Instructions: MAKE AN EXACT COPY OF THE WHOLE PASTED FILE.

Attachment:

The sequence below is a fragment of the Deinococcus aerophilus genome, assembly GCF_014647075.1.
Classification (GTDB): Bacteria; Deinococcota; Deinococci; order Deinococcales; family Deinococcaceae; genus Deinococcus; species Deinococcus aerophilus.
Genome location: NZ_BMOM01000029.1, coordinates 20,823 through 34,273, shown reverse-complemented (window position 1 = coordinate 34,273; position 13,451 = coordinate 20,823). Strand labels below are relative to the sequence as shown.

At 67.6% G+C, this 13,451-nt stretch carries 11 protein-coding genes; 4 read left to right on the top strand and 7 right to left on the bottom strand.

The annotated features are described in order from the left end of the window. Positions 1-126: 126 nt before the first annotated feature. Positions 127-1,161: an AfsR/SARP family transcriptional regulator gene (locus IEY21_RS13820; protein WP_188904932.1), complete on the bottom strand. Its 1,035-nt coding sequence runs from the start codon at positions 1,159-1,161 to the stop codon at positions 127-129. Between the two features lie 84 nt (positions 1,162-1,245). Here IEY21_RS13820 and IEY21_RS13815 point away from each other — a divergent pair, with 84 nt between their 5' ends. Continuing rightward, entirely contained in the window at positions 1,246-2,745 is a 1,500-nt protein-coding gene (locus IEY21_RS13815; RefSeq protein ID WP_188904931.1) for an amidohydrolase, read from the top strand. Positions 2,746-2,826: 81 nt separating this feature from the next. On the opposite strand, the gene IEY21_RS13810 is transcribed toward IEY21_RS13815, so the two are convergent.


The sequence below is a fragment of the Deinococcus aerophilus genome, assembly GCF_014647075.1.
Classification (GTDB): Bacteria; Deinococcota; Deinococci; order Deinococcales; family Deinococcaceae; genus Deinococcus; species Deinococcus aerophilus.
Genome location: NZ_BMOM01000029.1, coordinates 20,823 through 34,273, shown reverse-complemented (window position 1 = coordinate 34,273; position 13,451 = coordinate 20,823). Strand labels below are relative to the sequence as shown.

At 67.6% G+C, this 13,451-nt stretch carries 11 protein-coding genes; 4 read left to right on the top strand and 7 right to left on the bottom strand.

The annotated features are described in order from the left end of the window. Positions 1-126: 126 nt before the first annotated feature. Positions 127-1,161: an AfsR/SARP family transcriptional regulator gene (locus IEY21_RS13820; protein WP_188904932.1), complete on the bottom strand. Its 1,035-nt coding sequence runs from the start codon at positions 1,159-1,161 to the stop codon at positions 127-129. Between the two features lie 84 nt (positions 1,162-1,245). Here IEY21_RS13820 and IEY21_RS13815 point away from each other — a divergent pair, with 84 nt between their 5' ends. Continuing rightward, entirely contained in the window at positions 1,246-2,745 is a 1,500-nt protein-coding gene (locus IEY21_RS13815; RefSeq protein ID WP_188904931.1) for an amidohydrolase, read from the top strand. Positions 2,746-2,826: 81 nt separating this feature from the next. On the opposite strand, the gene IEY21_RS13810 is transcribed toward IEY21_RS13815, so the two are convergent.